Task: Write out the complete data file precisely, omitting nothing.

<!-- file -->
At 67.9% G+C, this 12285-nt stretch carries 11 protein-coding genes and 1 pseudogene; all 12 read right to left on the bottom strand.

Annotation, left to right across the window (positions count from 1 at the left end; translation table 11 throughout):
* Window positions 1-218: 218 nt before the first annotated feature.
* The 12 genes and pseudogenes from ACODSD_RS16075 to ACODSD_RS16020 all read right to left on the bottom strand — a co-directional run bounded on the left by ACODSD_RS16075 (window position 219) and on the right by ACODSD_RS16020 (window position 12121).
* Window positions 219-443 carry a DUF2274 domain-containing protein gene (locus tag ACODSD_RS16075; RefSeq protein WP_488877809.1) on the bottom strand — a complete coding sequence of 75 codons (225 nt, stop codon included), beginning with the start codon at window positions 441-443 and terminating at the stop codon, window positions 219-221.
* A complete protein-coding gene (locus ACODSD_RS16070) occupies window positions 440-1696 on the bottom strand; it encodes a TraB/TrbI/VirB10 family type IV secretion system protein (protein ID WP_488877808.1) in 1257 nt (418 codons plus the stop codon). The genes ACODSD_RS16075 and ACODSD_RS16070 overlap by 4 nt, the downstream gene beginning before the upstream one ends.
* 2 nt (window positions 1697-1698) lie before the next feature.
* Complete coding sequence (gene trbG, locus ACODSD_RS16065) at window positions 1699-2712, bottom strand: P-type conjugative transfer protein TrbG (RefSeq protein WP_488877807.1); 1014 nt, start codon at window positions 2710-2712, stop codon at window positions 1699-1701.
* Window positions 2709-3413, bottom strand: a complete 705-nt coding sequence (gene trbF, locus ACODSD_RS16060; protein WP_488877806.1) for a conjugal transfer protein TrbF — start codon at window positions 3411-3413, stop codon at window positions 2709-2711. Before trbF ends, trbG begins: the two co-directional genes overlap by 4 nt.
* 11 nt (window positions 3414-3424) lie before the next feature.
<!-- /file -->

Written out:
At 67.9% G+C, this 12285-nt stretch carries 11 protein-coding genes and 1 pseudogene; all 12 read right to left on the bottom strand.

Annotation, left to right across the window (positions count from 1 at the left end; translation table 11 throughout):
* Window positions 1-218: 218 nt before the first annotated feature.
* The 12 genes and pseudogenes from ACODSD_RS16075 to ACODSD_RS16020 all read right to left on the bottom strand — a co-directional run bounded on the left by ACODSD_RS16075 (window position 219) and on the right by ACODSD_RS16020 (window position 12121).
* Window positions 219-443 carry a DUF2274 domain-containing protein gene (locus tag ACODSD_RS16075; RefSeq protein WP_488877809.1) on the bottom strand — a complete coding sequence of 75 codons (225 nt, stop codon included), beginning with the start codon at window positions 441-443 and terminating at the stop codon, window positions 219-221.
* A complete protein-coding gene (locus ACODSD_RS16070) occupies window positions 440-1696 on the bottom strand; it encodes a TraB/TrbI/VirB10 family type IV secretion system protein (protein ID WP_488877808.1) in 1257 nt (418 codons plus the stop codon). The genes ACODSD_RS16075 and ACODSD_RS16070 overlap by 4 nt, the downstream gene beginning before the upstream one ends.
* 2 nt (window positions 1697-1698) lie before the next feature.
* Complete coding sequence (gene trbG, locus ACODSD_RS16065) at window positions 1699-2712, bottom strand: P-type conjugative transfer protein TrbG (RefSeq protein WP_488877807.1); 1014 nt, start codon at window positions 2710-2712, stop codon at window positions 1699-1701.
* Window positions 2709-3413, bottom strand: a complete 705-nt coding sequence (gene trbF, locus ACODSD_RS16060; protein WP_488877806.1) for a conjugal transfer protein TrbF — start codon at window positions 3411-3413, stop codon at window positions 2709-2711. Before trbF ends, trbG begins: the two co-directional genes overlap by 4 nt.
* 11 nt (window positions 3414-3424) lie before the next feature.